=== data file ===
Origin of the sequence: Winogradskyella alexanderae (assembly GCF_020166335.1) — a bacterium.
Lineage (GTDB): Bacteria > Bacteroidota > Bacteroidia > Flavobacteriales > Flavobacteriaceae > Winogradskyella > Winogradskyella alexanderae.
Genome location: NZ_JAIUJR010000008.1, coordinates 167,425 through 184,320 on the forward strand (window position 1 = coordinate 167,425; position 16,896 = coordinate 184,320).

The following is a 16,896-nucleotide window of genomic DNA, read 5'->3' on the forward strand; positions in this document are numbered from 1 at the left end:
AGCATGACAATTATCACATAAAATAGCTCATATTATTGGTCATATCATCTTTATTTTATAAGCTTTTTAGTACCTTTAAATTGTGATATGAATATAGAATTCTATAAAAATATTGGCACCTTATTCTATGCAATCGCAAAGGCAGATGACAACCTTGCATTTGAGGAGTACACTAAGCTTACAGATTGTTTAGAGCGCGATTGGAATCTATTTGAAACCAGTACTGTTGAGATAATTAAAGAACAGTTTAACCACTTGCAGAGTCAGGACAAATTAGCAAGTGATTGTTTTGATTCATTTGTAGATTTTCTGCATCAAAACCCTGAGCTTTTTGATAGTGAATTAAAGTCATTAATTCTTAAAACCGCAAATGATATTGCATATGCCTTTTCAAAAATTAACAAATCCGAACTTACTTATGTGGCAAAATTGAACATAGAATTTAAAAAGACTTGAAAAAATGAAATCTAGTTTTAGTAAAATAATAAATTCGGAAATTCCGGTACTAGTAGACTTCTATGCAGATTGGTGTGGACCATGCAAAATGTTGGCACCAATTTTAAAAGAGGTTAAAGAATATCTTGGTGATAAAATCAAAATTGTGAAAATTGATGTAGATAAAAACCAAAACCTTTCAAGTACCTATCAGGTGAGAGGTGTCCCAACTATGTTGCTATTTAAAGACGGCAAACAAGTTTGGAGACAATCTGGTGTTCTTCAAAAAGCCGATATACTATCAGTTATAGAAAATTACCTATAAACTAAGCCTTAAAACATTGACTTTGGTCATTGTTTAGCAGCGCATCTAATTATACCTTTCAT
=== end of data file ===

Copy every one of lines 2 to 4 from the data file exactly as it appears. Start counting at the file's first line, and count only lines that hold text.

Lineage (GTDB): Bacteria > Bacteroidota > Bacteroidia > Flavobacteriales > Flavobacteriaceae > Winogradskyella > Winogradskyella alexanderae.
Genome location: NZ_JAIUJR010000008.1, coordinates 167,425 through 184,320 on the forward strand (window position 1 = coordinate 167,425; position 16,896 = coordinate 184,320).

The following is a 16,896-nucleotide window of genomic DNA, read 5'->3' on the forward strand; positions in this document are numbered from 1 at the left end: